Check your public library.
Public libraries have online research tools available free with a library card. In the business category, you may find ReferenceUSA, with information for more than 20 million U.S. companies, including nonprofit organizations. Speak to a reference librarian for additional options to research organizations.

Look at social networking sites, including LinkedIn.
LinkedIn has become a leading source of inside information about organizations.

  • On LinkedIn, find companies of interest and once found, click on the “Follow” tab to receive updates posted by the company.
  • Join groups related to any career interest appealing to you.
  • Contribute to discussions and connect with other members.
  • Use the advanced search to find alumni working in companies in which you are interested.

Try the Employer Locator on Careeronestop.
Go to www.acinet.org; in the site search window, search for “Employer Locator.” This is a U.S. government database of nearly 12 million U.S. employers with brief information about each. It’s a good resource for finding employers in a specific industry in a particular geographical location.

Look for small, independent companies in the local newspaper.

NOTE FROM UW-GREEN BAY CAREER SERVICES: Here is a link to a list of employers who will be attending UW-Green Bay’s Job & Internship Fair on Wednesday, March 4.  2015-SJIF-Vault-Profiles (Will open as a PDF)

Alicia Bervine is Program Manager, College of Arts & Sciences; Anne Orange is Career Librarian; and Jennifer Whetstone-Jackson is Program Manager, College of Engineering & Computing, at the University of South Carolina, Columbia.

Courtesy of the National Association of Colleges and Employers.

Vault’s Top Internships for 2015!

Written by Frank Siano from Vault.com

Did you know that 40 percent of all full-time hires in the U.S. are sourced through internship programs? This means that, for those looking to work for the most desired and admired employers in the country, internships are no longer a luxury but a necessity. That is why the Career Services at the University of Wisconsin-Green Bay is providing all students with free access to these trusted rankings!

Vault administered its Internship Experience Survey earlier this year to approximately 5,800 interns at 100 different internship programs. As part of the survey, on a scale of 1 to 10, with 10 being the highest, respondents were asked to rate their internship experiences in five areas: quality of life, compensation and benefits, interview process, career development, and full-time employment prospects. These ratings were averaged to determine an overall score for each program and develop a Top Ranking.

internship-image

Step 1: Login to your college/universities Vault Access Link.

Step 2: If you are an existing user, please enter your log in credentials under the “Please Log In” section. If you forgot your password or don’t know if you are a current user, click on the “Forgot Password?” link and follow the steps to resetting your account. If this is your first time to Vault, click on the “Create My Vault Account” link to register.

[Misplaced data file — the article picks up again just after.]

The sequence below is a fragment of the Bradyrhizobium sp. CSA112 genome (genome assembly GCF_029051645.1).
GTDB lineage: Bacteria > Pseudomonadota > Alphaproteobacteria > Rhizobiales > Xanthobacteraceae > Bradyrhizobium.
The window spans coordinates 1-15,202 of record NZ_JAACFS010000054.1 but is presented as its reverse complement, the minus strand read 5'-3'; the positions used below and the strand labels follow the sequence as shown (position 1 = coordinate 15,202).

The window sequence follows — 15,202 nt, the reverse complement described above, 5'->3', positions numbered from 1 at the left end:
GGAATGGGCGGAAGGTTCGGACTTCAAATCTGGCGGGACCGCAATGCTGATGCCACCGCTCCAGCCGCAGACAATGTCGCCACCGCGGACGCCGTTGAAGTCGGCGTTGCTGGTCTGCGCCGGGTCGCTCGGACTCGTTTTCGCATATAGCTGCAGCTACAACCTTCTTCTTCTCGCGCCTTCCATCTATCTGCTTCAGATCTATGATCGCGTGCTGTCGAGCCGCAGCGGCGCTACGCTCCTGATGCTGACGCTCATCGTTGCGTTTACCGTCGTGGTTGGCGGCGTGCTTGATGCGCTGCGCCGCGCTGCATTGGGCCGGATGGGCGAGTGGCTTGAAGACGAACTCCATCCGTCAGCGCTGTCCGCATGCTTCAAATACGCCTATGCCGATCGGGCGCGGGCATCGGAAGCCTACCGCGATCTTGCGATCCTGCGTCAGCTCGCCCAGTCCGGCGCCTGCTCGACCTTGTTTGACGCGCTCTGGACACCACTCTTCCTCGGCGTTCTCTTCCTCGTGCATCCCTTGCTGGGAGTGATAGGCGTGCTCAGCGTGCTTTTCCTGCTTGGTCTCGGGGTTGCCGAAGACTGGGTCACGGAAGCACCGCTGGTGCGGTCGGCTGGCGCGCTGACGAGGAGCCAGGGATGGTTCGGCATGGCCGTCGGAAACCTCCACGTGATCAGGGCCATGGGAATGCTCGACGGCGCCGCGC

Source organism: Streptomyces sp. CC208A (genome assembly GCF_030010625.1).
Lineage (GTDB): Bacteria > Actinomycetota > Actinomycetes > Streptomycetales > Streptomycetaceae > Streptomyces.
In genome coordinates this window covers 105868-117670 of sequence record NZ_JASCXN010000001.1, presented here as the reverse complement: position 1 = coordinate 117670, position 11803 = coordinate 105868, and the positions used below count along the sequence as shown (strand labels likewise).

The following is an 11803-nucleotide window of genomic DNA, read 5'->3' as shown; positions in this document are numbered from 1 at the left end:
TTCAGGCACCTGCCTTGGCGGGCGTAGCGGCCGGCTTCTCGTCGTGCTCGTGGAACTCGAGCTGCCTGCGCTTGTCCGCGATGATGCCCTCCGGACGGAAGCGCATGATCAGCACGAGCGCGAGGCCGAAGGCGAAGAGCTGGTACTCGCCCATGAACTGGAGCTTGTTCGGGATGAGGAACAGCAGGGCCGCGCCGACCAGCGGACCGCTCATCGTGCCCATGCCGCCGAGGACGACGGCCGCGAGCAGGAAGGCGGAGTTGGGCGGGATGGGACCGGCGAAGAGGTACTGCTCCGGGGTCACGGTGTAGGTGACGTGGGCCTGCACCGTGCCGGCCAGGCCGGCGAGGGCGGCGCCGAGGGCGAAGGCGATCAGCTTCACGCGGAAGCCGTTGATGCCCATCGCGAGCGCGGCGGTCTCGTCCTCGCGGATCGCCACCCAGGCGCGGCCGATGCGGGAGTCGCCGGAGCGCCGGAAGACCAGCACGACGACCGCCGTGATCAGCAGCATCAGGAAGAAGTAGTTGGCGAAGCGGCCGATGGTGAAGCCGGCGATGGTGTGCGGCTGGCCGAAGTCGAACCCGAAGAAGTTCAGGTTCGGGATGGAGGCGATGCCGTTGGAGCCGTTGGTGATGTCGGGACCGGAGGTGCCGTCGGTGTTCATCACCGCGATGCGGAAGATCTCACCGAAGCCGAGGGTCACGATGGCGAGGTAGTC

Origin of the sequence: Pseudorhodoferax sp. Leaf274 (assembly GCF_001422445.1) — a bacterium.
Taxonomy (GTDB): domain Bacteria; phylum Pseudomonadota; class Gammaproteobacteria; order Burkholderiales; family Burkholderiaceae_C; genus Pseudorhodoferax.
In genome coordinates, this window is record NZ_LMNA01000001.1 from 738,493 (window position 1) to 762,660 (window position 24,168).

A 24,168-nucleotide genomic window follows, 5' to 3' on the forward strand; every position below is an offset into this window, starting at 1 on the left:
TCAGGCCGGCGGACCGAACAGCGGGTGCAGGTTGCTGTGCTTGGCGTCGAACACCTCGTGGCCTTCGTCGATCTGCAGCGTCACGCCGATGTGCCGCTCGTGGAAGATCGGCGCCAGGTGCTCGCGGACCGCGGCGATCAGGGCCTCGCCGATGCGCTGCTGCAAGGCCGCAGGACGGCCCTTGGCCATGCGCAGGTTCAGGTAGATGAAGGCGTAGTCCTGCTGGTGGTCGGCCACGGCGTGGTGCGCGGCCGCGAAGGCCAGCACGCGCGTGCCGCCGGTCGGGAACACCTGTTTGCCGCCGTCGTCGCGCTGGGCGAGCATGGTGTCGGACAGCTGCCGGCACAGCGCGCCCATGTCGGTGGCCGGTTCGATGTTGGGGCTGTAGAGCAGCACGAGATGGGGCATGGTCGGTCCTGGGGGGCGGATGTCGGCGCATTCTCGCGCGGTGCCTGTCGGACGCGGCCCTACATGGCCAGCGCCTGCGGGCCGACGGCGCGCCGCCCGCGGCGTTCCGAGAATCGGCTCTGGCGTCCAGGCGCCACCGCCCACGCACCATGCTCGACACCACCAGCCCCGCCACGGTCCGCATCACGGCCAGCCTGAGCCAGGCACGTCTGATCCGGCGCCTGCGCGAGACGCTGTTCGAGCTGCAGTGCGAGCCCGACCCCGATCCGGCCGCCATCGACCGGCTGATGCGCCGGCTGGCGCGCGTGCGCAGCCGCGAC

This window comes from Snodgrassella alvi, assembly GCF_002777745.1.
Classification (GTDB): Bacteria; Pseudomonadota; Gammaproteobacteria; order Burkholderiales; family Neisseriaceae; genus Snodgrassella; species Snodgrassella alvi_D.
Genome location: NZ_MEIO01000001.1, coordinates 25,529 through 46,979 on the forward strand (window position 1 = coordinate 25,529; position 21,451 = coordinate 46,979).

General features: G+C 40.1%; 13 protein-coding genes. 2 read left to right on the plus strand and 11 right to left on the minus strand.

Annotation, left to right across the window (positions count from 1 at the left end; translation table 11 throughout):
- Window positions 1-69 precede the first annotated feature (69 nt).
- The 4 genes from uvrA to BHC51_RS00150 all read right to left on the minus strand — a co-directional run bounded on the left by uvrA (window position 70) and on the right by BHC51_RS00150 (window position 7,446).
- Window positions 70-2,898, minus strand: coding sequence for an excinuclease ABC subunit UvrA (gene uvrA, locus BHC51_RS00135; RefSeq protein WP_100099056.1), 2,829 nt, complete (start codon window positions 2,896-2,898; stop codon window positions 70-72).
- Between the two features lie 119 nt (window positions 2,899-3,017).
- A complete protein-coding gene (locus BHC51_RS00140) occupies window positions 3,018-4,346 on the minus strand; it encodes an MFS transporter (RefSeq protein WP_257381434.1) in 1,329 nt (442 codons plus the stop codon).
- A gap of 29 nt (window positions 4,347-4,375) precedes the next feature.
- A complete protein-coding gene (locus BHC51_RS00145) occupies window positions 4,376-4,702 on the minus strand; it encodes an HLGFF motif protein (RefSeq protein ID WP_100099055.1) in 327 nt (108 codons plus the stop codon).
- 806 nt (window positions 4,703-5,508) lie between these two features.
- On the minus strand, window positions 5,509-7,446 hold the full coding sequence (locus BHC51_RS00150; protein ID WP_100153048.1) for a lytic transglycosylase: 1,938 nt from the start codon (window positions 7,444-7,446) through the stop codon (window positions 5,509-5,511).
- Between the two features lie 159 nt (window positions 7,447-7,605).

Step 3: Customize your account! We urge you to create a profile to the best of your capability to get viewed by top employers & recruiters, tailor your content, and apply for jobs and more.

Step 4: Get Started Now! Don’t delay, access Vault today. Check with your Career Center / Library for information on best using Vault. Feel free to search additional information such as our Vault Tutorial Video within our Support Center. Happy searching!

Vault

Fall Job & Internship Fair

It’s that time of year again! The Fall Job and Internship Fair is right around the corner on Wednesday October 1, 2014. Career and job fairs provide candidates with an excellent opportunity to meet employers from a variety of industries and receive first-hand information about the organization and available full-time and internship positions. These fairs allow employers the opportunity to view a large number of potential candidates and promote their organization, which aids in the pre-screening process and gaining familiarity with students at the fair.

So, how do you ensure that you get noticed and land that perfect internship or job? Here are a few simple things that will ensure success:

Update your resume:

A good resume is paramount to the job search. It is the first glance that an employer will get of your background and credentials, so you want it to be neat and tidy. You want to make sure you include your most recent employer and possibly take out any information that may be irrelevant. For help with your resume you can find helpful information on the Career Services website, or you can always schedule an appointment with a Career Services professional. They can guide you step by step; making sure everything is in order and giving you useful suggestions on how you can improve the professional appearance of your resume. Once you have your resume in tip-top shape, you should print copies to hand out to the employers you speak to at the Job Fair.